Irish Eye on Hollywood
With the hype surrounding Gangs of New York (finally) dying down, Irish moviegoers can begin anticipating a fresh new crop of work by Irish actors and directors.
Perhaps the most intriguing new project to look forward to — Jim Sheridan’s semi-autobiographical tale about Irish immigrants in New York — is also one of the most frustrating.
First of all, the film’s name has changed numerous times, from “Untitled Jim Sheridan Project” to East of Harlem, to its current (for now) title In America. The release date has also been shifted, from late 2002 to (for now) Spring 2003. Even the era depicted in the film has ranged, according to reports, from the early 20th century right up to the 1980s.
When and if this flick makes it to the big screen, if the buzz is anything to go by, audiences should be blown away.
Set in what the film’s distributor calls “modern times,” In America is the story of an Irish immigrant (Paddy Considine) who moves with his wife (Samantha Morton) and daughter to a rundown New York apartment so that he can pursue an acting career.
The film also stars Djimon Hounsou, Emma Bolger and Sarah Bolger, and was written and directed by Sheridan, who himself had some lean days in New York before catapulting to success with films such as In the Name of the Father and My Left Foot.
Sheridan has one important moviegoer in his corner: U2 frontman Bono. The singer has reportedly written a song that will be used on the In America soundtrack. The song was co-written by Bono, Gavin Friday and Maurice Seezer and will be sung by Andrea Corr, of the famed Irish brother-sister group The Corrs. Gavin Friday has been quoted as saying: “Bono saw the film and was blown away by it. He wanted to work with us and something happened, organically. It’s very poetic, very romantic, very vulnerable and naked. It’s a beautiful song.”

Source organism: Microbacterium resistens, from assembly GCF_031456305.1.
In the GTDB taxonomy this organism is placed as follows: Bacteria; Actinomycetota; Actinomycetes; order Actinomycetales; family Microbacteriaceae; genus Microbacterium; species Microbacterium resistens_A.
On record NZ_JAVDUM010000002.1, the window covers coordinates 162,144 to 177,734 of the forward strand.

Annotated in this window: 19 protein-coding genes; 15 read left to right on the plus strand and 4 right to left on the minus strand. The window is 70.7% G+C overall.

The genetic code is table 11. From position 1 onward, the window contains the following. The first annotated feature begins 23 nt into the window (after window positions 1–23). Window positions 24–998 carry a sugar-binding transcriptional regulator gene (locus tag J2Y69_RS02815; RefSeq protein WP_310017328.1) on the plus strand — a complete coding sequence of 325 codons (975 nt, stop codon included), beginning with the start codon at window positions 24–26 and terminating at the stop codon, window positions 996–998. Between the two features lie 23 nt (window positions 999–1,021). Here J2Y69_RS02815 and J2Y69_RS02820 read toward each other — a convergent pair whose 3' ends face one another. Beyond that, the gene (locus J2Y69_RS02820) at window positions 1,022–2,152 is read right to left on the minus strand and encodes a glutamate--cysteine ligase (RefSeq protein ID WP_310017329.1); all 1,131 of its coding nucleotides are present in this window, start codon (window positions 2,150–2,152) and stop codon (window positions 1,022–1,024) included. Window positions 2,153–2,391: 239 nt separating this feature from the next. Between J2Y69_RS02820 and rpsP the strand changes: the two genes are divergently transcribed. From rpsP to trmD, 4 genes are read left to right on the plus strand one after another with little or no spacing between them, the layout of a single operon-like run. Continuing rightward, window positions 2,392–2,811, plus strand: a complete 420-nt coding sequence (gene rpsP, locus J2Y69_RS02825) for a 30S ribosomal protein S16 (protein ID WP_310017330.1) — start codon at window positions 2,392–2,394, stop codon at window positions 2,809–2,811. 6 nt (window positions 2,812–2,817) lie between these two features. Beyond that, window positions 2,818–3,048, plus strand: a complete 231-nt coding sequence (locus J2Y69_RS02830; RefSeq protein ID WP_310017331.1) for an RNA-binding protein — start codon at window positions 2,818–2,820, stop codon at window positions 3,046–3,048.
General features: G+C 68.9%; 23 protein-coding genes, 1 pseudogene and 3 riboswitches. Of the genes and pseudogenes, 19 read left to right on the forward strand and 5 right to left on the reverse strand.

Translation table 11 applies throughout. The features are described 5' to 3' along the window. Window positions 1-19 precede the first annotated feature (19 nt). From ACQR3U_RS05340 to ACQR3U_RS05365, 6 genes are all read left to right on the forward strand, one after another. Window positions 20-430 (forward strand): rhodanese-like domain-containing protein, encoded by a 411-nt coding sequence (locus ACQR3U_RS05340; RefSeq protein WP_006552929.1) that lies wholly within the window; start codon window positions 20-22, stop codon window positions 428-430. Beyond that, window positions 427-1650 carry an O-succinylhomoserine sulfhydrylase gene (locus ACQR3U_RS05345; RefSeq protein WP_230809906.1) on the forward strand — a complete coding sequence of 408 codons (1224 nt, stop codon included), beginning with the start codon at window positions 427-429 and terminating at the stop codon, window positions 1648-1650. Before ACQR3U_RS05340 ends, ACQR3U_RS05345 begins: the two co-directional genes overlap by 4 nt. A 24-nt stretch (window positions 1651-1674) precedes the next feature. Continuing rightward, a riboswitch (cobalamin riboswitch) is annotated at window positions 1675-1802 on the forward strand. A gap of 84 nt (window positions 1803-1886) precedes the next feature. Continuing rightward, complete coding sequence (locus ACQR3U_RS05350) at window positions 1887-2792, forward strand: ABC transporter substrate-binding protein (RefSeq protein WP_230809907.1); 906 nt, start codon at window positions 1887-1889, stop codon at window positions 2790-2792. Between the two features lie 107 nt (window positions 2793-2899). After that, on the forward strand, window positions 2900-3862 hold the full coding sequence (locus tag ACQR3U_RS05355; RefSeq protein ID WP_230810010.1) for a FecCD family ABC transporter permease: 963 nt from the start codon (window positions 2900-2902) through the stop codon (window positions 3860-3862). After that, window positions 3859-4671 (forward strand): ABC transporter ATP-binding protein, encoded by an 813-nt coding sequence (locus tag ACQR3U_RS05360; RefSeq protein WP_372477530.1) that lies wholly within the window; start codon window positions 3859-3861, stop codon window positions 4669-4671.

Meanwhile, fresh off a strong supporting role in Gangs of New York, Irish actor Brendan Gleeson is currently shooting another big budget flick with A-list stars, due to be released later this year.
Gleeson will star alongside (take a deep breath) Nicole Kidman, Jude Law, Renee Zellweger, Philip Seymour Hoffman, Natalie Portman, Giovanni Ribisi and Donald Sutherland in Cold Mountain.
Acclaimed director Anthony Minghella (The Talented Mr. Ripley, The English Patient) is also doubling as screenwriter on this Civil War epic based on Charles Frazier’s brilliant novel, which itself was a retelling of The Odyssey.
With the Civil War in its final days, Jude Law portrays a wounded soldier who decides to make a long, hard walk back to his North Carolina home. Waiting there for him is Kidman, playing the wife he left behind. Gleeson, who also starred with Law in Steven Spielberg’s A.I., will play one of the many odd (and dangerous) characters Law comes across on his treacherous journey. (Cold Mountain is due out at the end of 2003.)
Irish director Neil Jordan is also about to jump back into the Hollywood fray. Jordan (The Crying Game, Interview With the Vampire, The End of the Affair) has directed and written The Good Thief, the story of an aging gambler (played by troubled actor Nick Nolte) who tries to rob a casino in the south of France. He is hoping to end a long streak of bad luck. Someone, however, has tipped off the authorities to his latest scheme.
Due out in April, The Good Thief also stars Jason Flemyng, Tcheky Karyo, Ryan Phillippe and Ralph Fiennes. Inspired, it is said, by Jean-Pierre Melville’s 1955 French film Bob le Flambeur, The Good Thief generated quite a bit of buzz at the recent Toronto Film Festival.
But the film that really had tongues wagging in Toronto was The Magdalene Sisters, directed by Scotsman Peter Mullan. Sisters won the critics’ prize at the Toronto Fest, and earlier took home the Gold Lion for Best Film at the Venice Film Festival.